So how’s the rāhui treating you? If you’re not an essential service worker (salute) and you’re working from home, then it’s probably been a bit… weird. It certainly has been for us.

And us many of us come to terms with turning our bedrooms into makeshift office for the foreseeable future and seeing our colleagues in their pyjamas for morning meetings, some of us might be finding the stark reality a bitter pill to swallow. If you’ve never experienced working from home before, it can be a daunting and lonely prospect and it takes a bit of getting used to.

You might have all the latest communication tools and online working spaces, but the success of WFH is ultimately up you. Luckily for you, two masterminds, Roberta and Nathan J. Sawatzky have sussed out the key to success in a virtual, technological environment and published it in their report, Remote Work: Competencies and Motivation. Here are 8 areas to consider to make the most out of your home office.

Cups of tea at the ready and let’s dive straight in!


Whilst working remotely, you might feel like you’re dropping too many messages, asking too many questions and being a goddamn nuisance by distracting your colleagues. But this is simply part of remote working. Remember, you can’t do a 360 in your swivel chair to ask a small question.

How is anyone going to know you’re struggling if you don’t communicate with them? Embrace the over-sharing and raise queries succinctly to avoid confusion.


Now seems like the most opportune time to organise your sock drawer and come to think of it, your pantry deserves some love. Staying motivated whilst WFH is a battlefield.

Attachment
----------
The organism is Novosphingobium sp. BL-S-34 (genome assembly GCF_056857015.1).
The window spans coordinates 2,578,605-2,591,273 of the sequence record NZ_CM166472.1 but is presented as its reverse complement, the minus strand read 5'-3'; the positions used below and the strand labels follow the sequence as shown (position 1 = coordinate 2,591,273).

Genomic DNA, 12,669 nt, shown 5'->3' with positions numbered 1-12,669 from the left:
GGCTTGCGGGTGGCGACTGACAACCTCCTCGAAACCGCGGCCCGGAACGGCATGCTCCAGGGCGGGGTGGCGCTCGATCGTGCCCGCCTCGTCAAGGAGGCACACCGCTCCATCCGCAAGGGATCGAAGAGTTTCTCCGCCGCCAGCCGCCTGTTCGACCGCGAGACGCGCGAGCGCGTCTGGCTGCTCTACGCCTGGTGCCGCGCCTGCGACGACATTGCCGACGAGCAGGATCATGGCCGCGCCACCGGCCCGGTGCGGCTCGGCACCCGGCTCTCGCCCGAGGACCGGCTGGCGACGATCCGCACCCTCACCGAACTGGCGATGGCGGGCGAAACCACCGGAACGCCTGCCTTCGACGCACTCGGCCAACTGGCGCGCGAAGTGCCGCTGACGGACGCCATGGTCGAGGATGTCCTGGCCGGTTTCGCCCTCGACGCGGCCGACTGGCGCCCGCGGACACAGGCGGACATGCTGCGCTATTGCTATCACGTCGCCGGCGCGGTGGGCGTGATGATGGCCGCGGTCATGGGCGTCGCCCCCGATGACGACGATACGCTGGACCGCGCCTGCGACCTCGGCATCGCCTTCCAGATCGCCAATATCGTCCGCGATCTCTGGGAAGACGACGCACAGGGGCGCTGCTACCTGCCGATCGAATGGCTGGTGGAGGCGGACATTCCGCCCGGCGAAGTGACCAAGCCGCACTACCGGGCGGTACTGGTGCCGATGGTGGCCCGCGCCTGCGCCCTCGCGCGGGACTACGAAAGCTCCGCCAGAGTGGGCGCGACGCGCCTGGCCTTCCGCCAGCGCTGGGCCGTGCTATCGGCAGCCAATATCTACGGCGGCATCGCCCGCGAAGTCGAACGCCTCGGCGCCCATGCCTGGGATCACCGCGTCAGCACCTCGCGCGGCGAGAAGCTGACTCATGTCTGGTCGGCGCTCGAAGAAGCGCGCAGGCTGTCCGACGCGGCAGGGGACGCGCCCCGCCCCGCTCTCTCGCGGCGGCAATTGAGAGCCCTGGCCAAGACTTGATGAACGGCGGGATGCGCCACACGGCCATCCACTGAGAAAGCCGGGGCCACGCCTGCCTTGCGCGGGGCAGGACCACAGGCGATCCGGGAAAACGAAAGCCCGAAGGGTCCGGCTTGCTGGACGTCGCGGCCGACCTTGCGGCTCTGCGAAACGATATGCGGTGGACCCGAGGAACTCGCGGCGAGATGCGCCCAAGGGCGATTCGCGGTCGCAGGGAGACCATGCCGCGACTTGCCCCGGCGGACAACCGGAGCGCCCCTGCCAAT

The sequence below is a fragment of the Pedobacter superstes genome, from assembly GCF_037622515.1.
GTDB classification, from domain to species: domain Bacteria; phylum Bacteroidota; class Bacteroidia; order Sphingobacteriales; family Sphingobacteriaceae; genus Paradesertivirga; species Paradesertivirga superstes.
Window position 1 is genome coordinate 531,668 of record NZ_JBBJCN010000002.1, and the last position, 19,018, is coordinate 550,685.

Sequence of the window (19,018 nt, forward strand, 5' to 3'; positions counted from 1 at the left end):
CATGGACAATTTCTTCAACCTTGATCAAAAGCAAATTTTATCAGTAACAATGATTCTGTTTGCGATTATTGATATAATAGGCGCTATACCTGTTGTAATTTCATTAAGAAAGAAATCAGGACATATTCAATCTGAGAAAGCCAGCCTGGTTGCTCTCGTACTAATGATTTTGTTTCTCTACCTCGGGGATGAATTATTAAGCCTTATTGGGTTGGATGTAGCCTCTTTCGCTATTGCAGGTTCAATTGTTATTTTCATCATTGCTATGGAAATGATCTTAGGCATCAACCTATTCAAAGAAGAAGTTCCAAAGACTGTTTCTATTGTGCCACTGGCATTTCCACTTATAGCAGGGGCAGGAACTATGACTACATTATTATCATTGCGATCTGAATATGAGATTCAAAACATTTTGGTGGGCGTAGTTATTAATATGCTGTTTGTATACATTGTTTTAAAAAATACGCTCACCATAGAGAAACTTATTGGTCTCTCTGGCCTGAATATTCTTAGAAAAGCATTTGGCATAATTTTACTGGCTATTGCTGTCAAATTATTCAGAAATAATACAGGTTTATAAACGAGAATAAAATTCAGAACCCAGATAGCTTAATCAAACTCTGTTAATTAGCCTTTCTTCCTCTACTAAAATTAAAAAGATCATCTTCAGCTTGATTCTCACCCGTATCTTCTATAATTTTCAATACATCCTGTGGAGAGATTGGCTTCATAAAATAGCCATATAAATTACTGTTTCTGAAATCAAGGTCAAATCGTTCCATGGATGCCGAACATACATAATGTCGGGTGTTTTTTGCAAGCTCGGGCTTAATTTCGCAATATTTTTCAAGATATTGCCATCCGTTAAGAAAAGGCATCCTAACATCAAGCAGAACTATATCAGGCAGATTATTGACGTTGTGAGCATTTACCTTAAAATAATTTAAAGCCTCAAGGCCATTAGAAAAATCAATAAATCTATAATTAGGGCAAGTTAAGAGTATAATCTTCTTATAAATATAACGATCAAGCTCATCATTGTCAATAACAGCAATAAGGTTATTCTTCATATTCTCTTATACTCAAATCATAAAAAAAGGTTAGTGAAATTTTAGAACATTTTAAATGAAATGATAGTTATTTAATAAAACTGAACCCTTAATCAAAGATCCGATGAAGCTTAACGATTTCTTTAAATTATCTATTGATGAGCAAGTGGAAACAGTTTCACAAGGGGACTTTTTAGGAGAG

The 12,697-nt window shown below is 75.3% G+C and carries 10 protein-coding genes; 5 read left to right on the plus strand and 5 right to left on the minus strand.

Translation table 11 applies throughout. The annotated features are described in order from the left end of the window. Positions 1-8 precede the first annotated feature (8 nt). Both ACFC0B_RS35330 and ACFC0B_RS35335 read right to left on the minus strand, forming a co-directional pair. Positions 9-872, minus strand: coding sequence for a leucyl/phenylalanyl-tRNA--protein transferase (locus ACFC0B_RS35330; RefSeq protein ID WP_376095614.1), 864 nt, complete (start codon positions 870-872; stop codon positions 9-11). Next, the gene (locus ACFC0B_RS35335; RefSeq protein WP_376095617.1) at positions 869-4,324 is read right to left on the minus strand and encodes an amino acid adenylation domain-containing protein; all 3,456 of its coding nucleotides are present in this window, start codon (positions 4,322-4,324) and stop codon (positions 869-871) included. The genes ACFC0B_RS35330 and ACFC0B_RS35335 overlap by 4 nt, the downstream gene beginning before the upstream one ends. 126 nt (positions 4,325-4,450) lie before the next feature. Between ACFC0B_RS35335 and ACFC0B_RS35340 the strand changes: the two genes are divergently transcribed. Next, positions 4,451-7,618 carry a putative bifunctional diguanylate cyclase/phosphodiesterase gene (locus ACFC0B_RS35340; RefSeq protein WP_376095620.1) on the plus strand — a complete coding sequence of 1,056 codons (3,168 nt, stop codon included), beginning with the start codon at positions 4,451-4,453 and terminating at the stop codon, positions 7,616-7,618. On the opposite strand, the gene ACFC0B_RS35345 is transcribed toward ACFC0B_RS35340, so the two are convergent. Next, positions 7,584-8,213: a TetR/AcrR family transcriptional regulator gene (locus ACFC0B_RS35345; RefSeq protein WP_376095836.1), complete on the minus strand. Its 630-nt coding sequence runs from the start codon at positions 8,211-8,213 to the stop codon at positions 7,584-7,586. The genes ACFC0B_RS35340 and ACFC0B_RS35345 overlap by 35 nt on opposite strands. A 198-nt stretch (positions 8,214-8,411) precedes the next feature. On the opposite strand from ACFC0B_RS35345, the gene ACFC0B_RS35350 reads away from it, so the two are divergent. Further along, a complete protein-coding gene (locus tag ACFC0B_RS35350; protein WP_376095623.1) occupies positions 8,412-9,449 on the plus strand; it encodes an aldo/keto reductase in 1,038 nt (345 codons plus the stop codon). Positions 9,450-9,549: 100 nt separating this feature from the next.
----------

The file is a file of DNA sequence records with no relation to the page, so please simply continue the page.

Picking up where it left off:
Without your boss giving you work to do you might slip into an unproductive state. To combat this, make work for yourself and solve potential problems before they’re an issue.



To all the managers out there, micromanaging your team through digital mediums is a sure way to dampen motivation. You have to trust that they’re working just as hard (unless evidence proves otherwise) and make sure to celebrate wins together.

And seeing as you can’t share cake, send cake emojis instead!


Possibly the most difficult to navigate is self-discipline. The sock drawer and pantry can wait; now’s the time to organise your time. Try dividing your day into manageable blocks with plenty of short breaks in between. Work out a reward system that treats you to breaks, walks, chocolate, whatever floats your boat really.


Curiosity & Critical Thinking
You might be in the habit of disturbing your colleague in the next desk whenever a problem raises its ugly head and unless you’ve moved in with them, you’re on your own now. But use this as an opportunity to exercise your own intellect and solve problems yourself; you learn so much more if you do.


And if you can’t solve it alone, you can still contact your team! Win win!


Lack of face-to-face communication means that projects and tasks can do massive U-turns and change focus completely. In depth discussions aren’t exactly convenient over Slack, so you need to be ready to (as an Australian surfer once said) “go with the flow duuuuuude.”

It can be hella frustrating, but you’re going to cause yourself more aggro by fighting big decisions.


It’s essential that you can account for your time. You can’t be judged on your dedication by turning up to work anymore. The only way your colleagues can see you’re being productive is by the work you’re doing.

Slacking off can also affect the overall morality of a team so make sure you meet deadlines, tune into meetings and fulfil commitments. Lecture over.


Last but not least is empathy which is especially important considering the crisis we’re now facing. If a colleague seems ‘off’ check in with them and if they haven’t met their deadline ask about their general wellbeing. You can’t get them a real one so send them a virtual tea instead.

If you’re struggling with your new working situation, rest assured you aren’t the only one. Stay connected, stay empathetic and most importantly, stay home.